Flood floats telework to top priority at IRS

The more than 20 feet of water that flooded the basement of the Internal Revenue Service’s headquarters last year has helped float telecommuting to a top agency concern.

The Treasury Inspector General for Tax Administration wants the IRS’ chief human capital officer to build a business case to decide whether to expand telecommuting by giving more laptop computers to employees, according to a Feb. 7 report.

“Increasing the availability of laptop computers for telecommuting could further strengthen the IRS’ ability to continue working during emergencies,” the report states.

IRS officials said they plan to issue guidance on telecommuting this year, according to the report. Officials agreed with the IG about telecommuting and using laptop computers for business needs and in contingency planning.

However, the IRS said telecommuting decisions must be based on need and cost. In response to the report, officials wrote that they must consider the feasibility and cost of network accessibility, software and automated systems, and the security implications of working from remote locations. They also must determine if the job can be done efficiently.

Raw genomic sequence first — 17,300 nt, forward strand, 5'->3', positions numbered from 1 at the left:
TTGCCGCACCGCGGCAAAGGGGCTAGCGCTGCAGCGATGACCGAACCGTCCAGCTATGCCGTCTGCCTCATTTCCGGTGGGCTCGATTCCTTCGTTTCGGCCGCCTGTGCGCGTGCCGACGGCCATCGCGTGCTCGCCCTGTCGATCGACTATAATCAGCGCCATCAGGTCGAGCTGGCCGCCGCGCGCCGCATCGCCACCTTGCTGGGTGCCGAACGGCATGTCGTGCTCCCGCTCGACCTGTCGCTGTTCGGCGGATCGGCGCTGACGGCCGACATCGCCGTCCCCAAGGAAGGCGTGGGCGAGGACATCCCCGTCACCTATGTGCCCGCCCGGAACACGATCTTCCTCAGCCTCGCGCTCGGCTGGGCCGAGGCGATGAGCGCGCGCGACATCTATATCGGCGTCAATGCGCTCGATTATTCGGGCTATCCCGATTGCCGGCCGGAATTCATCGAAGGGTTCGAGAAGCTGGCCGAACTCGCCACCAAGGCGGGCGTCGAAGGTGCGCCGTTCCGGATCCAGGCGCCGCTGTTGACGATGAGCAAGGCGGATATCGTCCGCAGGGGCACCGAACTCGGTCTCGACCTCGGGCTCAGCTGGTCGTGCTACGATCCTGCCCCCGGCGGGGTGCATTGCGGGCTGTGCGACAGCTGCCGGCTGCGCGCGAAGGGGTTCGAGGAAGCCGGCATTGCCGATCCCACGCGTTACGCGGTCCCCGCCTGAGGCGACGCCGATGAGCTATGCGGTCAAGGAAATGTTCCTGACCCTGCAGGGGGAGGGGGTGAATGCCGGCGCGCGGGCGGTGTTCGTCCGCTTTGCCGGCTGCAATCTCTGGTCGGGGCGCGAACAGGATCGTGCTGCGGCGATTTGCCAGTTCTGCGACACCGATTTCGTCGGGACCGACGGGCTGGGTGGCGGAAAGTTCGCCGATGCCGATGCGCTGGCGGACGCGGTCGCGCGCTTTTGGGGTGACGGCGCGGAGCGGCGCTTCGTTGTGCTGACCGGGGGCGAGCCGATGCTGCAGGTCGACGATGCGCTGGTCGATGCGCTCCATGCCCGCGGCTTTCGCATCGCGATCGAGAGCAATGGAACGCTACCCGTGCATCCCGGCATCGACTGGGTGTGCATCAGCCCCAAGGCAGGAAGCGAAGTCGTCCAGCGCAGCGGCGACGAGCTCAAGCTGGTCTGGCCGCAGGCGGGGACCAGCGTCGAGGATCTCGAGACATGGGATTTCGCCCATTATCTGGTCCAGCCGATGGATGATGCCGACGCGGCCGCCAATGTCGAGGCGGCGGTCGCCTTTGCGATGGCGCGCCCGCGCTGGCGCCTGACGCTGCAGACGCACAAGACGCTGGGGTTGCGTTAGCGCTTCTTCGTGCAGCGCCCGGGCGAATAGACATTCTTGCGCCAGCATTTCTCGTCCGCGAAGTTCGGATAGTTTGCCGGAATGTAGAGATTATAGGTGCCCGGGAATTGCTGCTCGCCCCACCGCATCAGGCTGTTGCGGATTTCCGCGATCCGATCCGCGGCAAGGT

On June 25, 2006, a storm soaked the Washington, D.C., area with record rainfall — more than 7 inches. The heavy rains overwhelmed storm water drainage systems and flooded the basement of the IRS’ National Headquarters building. The flood severely damaged electrical systems and computer equipment, according to the report.

Agency officials reassigned about 2,200 employees who worked in the building, including the top executives of the IRS’ four functional areas, to temporary workspace, or had them telecommute.

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